Melbourne Assessment of Unilateral Upper Limb Function: construct validity and correlation with the Pediatric Evaluation of Disability Inventory

Dev Med Child Neurol. 2003 Feb;45(2):92-6.


The Melbourne Assessment of Unilateral Upper Limb Function (Melbourne Assessment) is an evaluation tool that objectively measures upper-extremity function in children with cerebral palsy (CP). This study investigates how well performance on the Melbourne Assessment relates to the child's actual performance in functional tasks. Eighteen children with CP (5 to 14 years of age; nine males, nine females) were assessed using the Melbourne Assessment and the Pediatric Evaluation of Disability Inventory (PEDI). Five children had spastic quadriplegia, eight had spastic diplegia, two had spastic hemiplegia and diplegia, two had athetosis, and one had hypotonic quadriplegia with mobile ventilator dependence. Children's performances were statistically correlated using Spearman's rho to establish the relation between these tools. Very high correlation coefficients were calculated between the Melbourne Assessment and self-care (0.939) and mobility domains (0.783) of the PEDI and the overall functional skills section of the PEDI (0.718). The Melbourne Assessment demonstrates excellent construct validity for upper limb functioning.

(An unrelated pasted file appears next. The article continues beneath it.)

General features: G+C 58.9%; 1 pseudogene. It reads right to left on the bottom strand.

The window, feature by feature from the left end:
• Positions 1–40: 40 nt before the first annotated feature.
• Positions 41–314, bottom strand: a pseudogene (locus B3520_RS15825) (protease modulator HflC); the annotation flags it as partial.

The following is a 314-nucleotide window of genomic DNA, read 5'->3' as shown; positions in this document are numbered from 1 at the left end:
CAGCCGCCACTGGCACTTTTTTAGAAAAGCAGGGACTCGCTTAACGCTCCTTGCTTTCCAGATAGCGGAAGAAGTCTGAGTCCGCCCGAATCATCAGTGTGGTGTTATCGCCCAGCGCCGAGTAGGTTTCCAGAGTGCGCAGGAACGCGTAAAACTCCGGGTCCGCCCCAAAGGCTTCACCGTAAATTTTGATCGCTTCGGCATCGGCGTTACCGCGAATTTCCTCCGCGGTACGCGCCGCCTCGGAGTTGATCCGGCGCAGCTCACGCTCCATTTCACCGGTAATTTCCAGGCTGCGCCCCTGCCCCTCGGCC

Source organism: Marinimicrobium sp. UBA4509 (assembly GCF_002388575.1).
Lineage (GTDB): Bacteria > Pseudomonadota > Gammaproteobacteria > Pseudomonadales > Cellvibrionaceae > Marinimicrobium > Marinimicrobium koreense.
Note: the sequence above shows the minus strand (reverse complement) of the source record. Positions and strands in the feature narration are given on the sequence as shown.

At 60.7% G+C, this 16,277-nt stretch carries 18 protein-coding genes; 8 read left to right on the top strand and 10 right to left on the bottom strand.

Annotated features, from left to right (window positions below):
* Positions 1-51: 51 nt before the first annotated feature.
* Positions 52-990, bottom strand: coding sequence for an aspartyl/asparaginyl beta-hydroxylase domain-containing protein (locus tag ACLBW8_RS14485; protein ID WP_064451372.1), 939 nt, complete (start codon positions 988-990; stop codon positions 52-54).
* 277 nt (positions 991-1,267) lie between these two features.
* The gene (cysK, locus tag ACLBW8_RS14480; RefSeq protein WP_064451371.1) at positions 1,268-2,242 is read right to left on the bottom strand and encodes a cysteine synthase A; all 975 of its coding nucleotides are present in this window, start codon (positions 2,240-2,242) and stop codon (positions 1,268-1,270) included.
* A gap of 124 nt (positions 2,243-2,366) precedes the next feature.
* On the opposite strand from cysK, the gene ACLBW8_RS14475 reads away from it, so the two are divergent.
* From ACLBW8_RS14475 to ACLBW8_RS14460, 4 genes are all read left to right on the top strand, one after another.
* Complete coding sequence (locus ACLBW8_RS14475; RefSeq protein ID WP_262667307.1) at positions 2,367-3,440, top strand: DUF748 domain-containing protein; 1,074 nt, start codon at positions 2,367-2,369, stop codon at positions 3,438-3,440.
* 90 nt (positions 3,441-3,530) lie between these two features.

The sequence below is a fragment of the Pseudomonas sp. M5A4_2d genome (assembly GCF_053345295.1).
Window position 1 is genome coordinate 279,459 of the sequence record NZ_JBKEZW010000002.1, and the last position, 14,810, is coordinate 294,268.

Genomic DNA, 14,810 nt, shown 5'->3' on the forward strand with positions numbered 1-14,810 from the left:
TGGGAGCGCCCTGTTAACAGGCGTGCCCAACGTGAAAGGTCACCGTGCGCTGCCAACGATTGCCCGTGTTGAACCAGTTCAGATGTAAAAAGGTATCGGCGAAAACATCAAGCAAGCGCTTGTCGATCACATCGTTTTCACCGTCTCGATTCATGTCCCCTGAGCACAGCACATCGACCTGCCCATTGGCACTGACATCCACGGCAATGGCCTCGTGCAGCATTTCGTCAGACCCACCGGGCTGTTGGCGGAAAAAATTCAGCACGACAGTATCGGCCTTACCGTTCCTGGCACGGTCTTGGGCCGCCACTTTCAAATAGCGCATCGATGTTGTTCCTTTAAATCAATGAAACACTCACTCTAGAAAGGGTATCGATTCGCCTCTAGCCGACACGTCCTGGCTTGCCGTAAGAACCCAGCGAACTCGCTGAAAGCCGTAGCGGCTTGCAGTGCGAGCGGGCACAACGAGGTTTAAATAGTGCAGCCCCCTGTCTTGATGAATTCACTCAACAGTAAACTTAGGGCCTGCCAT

Publication types

  • Validation Study

MeSH terms

  • Activities of Daily Living*
  • Adolescent
  • Arm / physiopathology*
  • Athetosis / diagnosis
  • Athetosis / etiology
  • Athetosis / physiopathology*
  • Athetosis / rehabilitation
  • Cerebral Palsy / complications*
  • Child
  • Child, Preschool
  • Disability Evaluation*
  • Female
  • Hemiplegia / diagnosis
  • Hemiplegia / etiology
  • Hemiplegia / physiopathology*
  • Hemiplegia / rehabilitation
  • Humans
  • Male
  • Psychometrics
  • Psychomotor Performance*
  • Quadriplegia / diagnosis
  • Quadriplegia / etiology
  • Quadriplegia / physiopathology*
  • Quadriplegia / rehabilitation
  • Self Care
  • Statistics, Nonparametric
  • Treatment Outcome